Missouri Gov. Eric Greitens is set to sign the so-called right-to-work bill on Monday, meaning Republicans in the General Assembly will have achieved a goal they have sought for years.

“The first bill (from the 2017 session) that’s going to get to the governor’s desk is right to work,” state Sen. Will Kraus, R-Lee’s Summit, said at a Blue Springs Chamber of Commerce legislative update Friday.

Missouri will become the 28th state to ban the requirement that those who benefit from union representation pay union dues. Advocates say it will bring more businesses to the state. Opponents say it’s an attack on unions and point out that right-to-work states generally have lower wages.

“One side says it’s the death of unions. I don’t think it’s that,” said Rep. Mike Cierpiot, R-Lee’s Summit. “Some people think it’s the greatest thing we’ve ever done. I don’t think it’s that.”

Cierpiot echoed an argument that some advocates have made, that right to work alone doesn’t create business deals but that some corporate site selectors won’t even look at at a non-right-to-work state to begin with.

The bill passed easily in General Assembly with overwhelming but not unanimous Republican support. Legislators representing Eastern Jackson County were split. Kraus, Cierpiot, Rep. Dan Stacy, R-Blue Springs and Glen Kolkmeyer of Odessa voted for it. Republicans Bill Kidd of Independence and Jeanie Lauer of Blue Springs voted no, as did all area Democrats: Reps. Ira Anders and Rory Rowland of Independence, Rep. Jerome Barnes of Raytown, Reps. Brandon Ellington and Ingrid Burnett of Kansas City, and Sen. John Rizzo.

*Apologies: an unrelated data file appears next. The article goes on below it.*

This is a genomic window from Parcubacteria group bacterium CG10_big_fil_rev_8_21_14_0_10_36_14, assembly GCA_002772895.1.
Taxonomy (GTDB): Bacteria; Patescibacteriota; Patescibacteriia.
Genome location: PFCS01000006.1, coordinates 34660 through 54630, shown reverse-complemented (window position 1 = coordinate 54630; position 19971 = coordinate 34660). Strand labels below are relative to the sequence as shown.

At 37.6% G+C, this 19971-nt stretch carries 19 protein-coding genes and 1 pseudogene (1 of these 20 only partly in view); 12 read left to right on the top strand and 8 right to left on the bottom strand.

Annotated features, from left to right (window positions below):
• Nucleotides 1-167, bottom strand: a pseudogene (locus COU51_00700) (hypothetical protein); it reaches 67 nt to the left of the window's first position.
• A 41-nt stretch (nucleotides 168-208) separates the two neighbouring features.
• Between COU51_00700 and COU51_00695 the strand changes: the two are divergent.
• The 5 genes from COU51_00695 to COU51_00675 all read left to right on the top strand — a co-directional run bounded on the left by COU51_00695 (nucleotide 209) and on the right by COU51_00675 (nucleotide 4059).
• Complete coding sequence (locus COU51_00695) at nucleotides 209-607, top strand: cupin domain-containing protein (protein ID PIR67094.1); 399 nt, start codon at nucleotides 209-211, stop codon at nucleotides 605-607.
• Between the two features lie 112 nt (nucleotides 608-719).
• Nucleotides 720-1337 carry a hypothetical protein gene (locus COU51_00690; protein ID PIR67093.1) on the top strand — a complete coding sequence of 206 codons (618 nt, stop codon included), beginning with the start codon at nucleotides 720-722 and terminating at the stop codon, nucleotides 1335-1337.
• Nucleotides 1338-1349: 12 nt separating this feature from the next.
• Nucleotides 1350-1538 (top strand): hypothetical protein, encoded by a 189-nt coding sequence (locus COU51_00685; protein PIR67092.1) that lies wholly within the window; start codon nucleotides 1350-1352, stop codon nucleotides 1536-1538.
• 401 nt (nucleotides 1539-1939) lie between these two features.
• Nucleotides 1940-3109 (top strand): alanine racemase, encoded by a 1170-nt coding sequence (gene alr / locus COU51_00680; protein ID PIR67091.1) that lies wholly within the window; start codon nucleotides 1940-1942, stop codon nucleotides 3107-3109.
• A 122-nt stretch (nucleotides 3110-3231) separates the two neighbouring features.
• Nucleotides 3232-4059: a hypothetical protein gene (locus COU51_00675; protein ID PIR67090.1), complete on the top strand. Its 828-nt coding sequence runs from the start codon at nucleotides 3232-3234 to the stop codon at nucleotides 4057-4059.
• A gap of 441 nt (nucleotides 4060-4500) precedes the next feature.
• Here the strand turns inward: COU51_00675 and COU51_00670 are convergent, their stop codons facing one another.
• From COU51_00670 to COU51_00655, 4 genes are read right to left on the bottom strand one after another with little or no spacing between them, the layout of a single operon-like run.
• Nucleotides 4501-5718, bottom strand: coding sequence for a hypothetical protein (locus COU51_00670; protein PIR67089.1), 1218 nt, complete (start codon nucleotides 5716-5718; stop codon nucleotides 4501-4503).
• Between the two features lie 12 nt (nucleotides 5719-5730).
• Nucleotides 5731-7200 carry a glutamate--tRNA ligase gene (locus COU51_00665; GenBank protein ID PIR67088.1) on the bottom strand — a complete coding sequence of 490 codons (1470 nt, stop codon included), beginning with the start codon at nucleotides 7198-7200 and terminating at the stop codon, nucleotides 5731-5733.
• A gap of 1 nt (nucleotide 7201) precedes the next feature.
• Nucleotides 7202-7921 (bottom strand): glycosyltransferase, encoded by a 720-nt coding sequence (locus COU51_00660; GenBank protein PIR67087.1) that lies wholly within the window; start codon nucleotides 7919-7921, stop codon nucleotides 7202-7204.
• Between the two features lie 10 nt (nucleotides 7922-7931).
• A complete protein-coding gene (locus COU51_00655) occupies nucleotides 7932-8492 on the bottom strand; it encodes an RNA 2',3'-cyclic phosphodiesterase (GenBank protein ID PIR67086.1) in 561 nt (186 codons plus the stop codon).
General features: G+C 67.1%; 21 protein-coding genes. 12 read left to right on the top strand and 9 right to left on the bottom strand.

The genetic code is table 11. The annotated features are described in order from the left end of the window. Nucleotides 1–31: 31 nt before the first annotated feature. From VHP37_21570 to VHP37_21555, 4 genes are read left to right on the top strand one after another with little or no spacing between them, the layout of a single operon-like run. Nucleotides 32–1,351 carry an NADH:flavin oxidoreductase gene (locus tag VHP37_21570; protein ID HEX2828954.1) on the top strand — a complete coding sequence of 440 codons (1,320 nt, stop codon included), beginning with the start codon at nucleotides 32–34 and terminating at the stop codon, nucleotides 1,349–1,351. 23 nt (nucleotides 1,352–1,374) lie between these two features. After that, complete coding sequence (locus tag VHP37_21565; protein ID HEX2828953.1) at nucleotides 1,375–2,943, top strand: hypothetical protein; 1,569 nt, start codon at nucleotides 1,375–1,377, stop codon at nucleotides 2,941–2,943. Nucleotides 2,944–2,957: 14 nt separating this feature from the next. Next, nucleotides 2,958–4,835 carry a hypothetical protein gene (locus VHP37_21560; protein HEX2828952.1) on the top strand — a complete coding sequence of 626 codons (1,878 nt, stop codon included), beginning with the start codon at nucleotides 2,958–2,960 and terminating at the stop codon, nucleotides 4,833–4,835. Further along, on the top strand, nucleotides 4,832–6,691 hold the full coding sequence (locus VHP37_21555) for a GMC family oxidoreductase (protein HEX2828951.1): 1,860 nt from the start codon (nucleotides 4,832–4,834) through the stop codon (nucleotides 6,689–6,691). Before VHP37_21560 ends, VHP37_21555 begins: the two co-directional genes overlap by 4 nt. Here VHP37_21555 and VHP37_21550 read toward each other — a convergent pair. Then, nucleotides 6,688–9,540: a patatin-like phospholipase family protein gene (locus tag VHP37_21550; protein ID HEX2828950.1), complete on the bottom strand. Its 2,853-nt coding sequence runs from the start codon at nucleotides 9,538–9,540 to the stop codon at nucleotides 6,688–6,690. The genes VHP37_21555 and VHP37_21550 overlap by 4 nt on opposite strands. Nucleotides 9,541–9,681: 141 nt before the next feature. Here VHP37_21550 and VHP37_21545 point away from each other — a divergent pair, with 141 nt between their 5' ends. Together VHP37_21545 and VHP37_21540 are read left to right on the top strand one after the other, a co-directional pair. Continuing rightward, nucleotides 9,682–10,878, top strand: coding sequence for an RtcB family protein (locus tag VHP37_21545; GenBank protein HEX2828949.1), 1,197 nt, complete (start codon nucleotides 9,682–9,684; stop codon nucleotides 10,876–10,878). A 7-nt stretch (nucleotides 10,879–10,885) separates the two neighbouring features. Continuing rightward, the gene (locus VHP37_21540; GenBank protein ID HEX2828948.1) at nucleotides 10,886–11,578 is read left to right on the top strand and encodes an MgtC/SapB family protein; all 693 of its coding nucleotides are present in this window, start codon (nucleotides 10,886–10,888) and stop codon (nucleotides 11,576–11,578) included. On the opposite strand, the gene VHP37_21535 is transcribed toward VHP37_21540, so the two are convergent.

Rowland said Friday he was proud to stand with labor.

“Right to work was passed on Groundhog Day, and it’ll be 60 years until prosperity in Missouri,” he said.

Legislators also discussed other legislation under consideration:

• Lauer has a bill, now approved by a committee she chairs, that would let small businesses form a consortium to apply for state workforce development help. That assistance usually goes to larger businesses, “but we’re missing the smallest businesses,” she said.

• Kraus continues to pursue a bill clarifying that deliveries are not subject to sales taxes.

• Stacy said he plans to file a bill to move Missouri from open to closed primaries. In Missouri and about 15 other states, a voter in a primary election can request the ballot of any party, regardless of that voter’s party affiliation, if any. In a closed primary, which a handful of states still use, only registered members of a party can vote in that party’s primary.

“I don’t think it’s a good idea to have people outside the party select their standard-bearer,” Stacy said.

• Rep. Gary Cross, R-Lee’s Summit, has a bill to do away with personal property taxes on such items as vehicles and boats. He said the tax is discriminatory. An official of the Blue Springs School District said that would cost the district $13.7 million a year, and Cross said some officials would have to work out ways to offset that kind of loss “and I agree with that.”

• Cierpiot said if Kansas City voters approve a higher minimum wage – an issue a judge has ordered placed on the ballot – then the General Assembly would step in and block that change.